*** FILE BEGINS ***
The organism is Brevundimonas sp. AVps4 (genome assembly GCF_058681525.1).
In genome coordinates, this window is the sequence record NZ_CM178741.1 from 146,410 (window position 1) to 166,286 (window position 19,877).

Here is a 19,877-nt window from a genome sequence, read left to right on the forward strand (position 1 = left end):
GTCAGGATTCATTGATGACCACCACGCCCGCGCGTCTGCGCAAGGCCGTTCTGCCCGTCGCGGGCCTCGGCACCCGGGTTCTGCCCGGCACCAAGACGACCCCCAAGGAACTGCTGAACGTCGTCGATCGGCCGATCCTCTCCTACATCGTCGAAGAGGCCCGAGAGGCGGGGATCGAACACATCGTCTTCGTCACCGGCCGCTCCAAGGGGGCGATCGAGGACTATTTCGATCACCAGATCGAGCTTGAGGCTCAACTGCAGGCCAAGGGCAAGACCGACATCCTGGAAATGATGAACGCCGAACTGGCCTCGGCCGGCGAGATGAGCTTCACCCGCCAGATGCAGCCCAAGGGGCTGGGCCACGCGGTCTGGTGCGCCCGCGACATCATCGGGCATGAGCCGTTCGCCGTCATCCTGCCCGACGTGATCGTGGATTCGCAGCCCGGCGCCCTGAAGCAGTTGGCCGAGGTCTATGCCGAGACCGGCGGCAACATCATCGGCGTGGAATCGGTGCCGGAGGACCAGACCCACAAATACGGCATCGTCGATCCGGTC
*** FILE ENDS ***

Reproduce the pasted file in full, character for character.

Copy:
The organism is Brevundimonas sp. AVps4 (genome assembly GCF_058681525.1).
In genome coordinates, this window is the sequence record NZ_CM178741.1 from 146,410 (window position 1) to 166,286 (window position 19,877).

Here is a 19,877-nt window from a genome sequence, read left to right on the forward strand (position 1 = left end):
GTCAGGATTCATTGATGACCACCACGCCCGCGCGTCTGCGCAAGGCCGTTCTGCCCGTCGCGGGCCTCGGCACCCGGGTTCTGCCCGGCACCAAGACGACCCCCAAGGAACTGCTGAACGTCGTCGATCGGCCGATCCTCTCCTACATCGTCGAAGAGGCCCGAGAGGCGGGGATCGAACACATCGTCTTCGTCACCGGCCGCTCCAAGGGGGCGATCGAGGACTATTTCGATCACCAGATCGAGCTTGAGGCTCAACTGCAGGCCAAGGGCAAGACCGACATCCTGGAAATGATGAACGCCGAACTGGCCTCGGCCGGCGAGATGAGCTTCACCCGCCAGATGCAGCCCAAGGGGCTGGGCCACGCGGTCTGGTGCGCCCGCGACATCATCGGGCATGAGCCGTTCGCCGTCATCCTGCCCGACGTGATCGTGGATTCGCAGCCCGGCGCCCTGAAGCAGTTGGCCGAGGTCTATGCCGAGACCGGCGGCAACATCATCGGCGTGGAATCGGTGCCGGAGGACCAGACCCACAAATACGGCATCGTCGATCCGGTC